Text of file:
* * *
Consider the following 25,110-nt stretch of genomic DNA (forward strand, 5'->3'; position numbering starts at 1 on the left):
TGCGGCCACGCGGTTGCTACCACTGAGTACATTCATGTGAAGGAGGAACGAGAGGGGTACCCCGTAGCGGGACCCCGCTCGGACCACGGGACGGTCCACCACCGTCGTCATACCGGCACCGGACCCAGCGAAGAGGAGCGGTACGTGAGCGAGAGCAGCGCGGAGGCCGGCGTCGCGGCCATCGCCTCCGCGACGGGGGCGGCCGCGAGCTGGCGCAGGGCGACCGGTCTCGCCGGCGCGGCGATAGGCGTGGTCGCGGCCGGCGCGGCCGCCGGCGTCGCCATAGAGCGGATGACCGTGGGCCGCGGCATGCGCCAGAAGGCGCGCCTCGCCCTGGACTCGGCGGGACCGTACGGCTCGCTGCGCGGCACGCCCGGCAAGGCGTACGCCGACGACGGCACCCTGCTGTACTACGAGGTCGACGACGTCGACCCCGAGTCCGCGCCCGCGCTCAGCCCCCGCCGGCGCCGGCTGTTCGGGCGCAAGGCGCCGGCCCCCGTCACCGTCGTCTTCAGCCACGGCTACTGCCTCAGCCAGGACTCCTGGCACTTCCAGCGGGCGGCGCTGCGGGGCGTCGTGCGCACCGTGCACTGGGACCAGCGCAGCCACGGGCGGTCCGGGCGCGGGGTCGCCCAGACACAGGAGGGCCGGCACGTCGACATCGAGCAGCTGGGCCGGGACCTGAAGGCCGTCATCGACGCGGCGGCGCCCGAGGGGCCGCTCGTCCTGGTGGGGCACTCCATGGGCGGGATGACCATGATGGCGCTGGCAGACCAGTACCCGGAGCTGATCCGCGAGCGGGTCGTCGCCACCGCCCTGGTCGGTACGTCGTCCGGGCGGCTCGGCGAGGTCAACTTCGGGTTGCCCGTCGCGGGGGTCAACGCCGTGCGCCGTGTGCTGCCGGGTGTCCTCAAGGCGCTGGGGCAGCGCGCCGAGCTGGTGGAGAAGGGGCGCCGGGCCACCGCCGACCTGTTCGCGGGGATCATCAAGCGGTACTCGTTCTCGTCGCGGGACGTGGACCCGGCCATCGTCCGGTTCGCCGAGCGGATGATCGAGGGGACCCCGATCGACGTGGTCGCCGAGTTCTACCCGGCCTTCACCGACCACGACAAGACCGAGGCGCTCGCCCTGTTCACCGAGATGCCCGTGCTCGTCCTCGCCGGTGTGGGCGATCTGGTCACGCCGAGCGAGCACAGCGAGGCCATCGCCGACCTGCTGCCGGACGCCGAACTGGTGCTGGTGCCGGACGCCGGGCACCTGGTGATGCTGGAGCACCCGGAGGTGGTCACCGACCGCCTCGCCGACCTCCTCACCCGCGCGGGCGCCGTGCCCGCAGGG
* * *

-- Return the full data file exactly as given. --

Consider the following 25,110-nt stretch of genomic DNA (forward strand, 5'->3'; position numbering starts at 1 on the left):
TGCGGCCACGCGGTTGCTACCACTGAGTACATTCATGTGAAGGAGGAACGAGAGGGGTACCCCGTAGCGGGACCCCGCTCGGACCACGGGACGGTCCACCACCGTCGTCATACCGGCACCGGACCCAGCGAAGAGGAGCGGTACGTGAGCGAGAGCAGCGCGGAGGCCGGCGTCGCGGCCATCGCCTCCGCGACGGGGGCGGCCGCGAGCTGGCGCAGGGCGACCGGTCTCGCCGGCGCGGCGATAGGCGTGGTCGCGGCCGGCGCGGCCGCCGGCGTCGCCATAGAGCGGATGACCGTGGGCCGCGGCATGCGCCAGAAGGCGCGCCTCGCCCTGGACTCGGCGGGACCGTACGGCTCGCTGCGCGGCACGCCCGGCAAGGCGTACGCCGACGACGGCACCCTGCTGTACTACGAGGTCGACGACGTCGACCCCGAGTCCGCGCCCGCGCTCAGCCCCCGCCGGCGCCGGCTGTTCGGGCGCAAGGCGCCGGCCCCCGTCACCGTCGTCTTCAGCCACGGCTACTGCCTCAGCCAGGACTCCTGGCACTTCCAGCGGGCGGCGCTGCGGGGCGTCGTGCGCACCGTGCACTGGGACCAGCGCAGCCACGGGCGGTCCGGGCGCGGGGTCGCCCAGACACAGGAGGGCCGGCACGTCGACATCGAGCAGCTGGGCCGGGACCTGAAGGCCGTCATCGACGCGGCGGCGCCCGAGGGGCCGCTCGTCCTGGTGGGGCACTCCATGGGCGGGATGACCATGATGGCGCTGGCAGACCAGTACCCGGAGCTGATCCGCGAGCGGGTCGTCGCCACCGCCCTGGTCGGTACGTCGTCCGGGCGGCTCGGCGAGGTCAACTTCGGGTTGCCCGTCGCGGGGGTCAACGCCGTGCGCCGTGTGCTGCCGGGTGTCCTCAAGGCGCTGGGGCAGCGCGCCGAGCTGGTGGAGAAGGGGCGCCGGGCCACCGCCGACCTGTTCGCGGGGATCATCAAGCGGTACTCGTTCTCGTCGCGGGACGTGGACCCGGCCATCGTCCGGTTCGCCGAGCGGATGATCGAGGGGACCCCGATCGACGTGGTCGCCGAGTTCTACCCGGCCTTCACCGACCACGACAAGACCGAGGCGCTCGCCCTGTTCACCGAGATGCCCGTGCTCGTCCTCGCCGGTGTGGGCGATCTGGTCACGCCGAGCGAGCACAGCGAGGCCATCGCCGACCTGCTGCCGGACGCCGAACTGGTGCTGGTGCCGGACGCCGGGCACCTGGTGATGCTGGAGCACCCGGAGGTGGTCACCGACCGCCTCGCCGACCTCCTCACCCGCGCGGGCGCCGTGCCCGCAGGG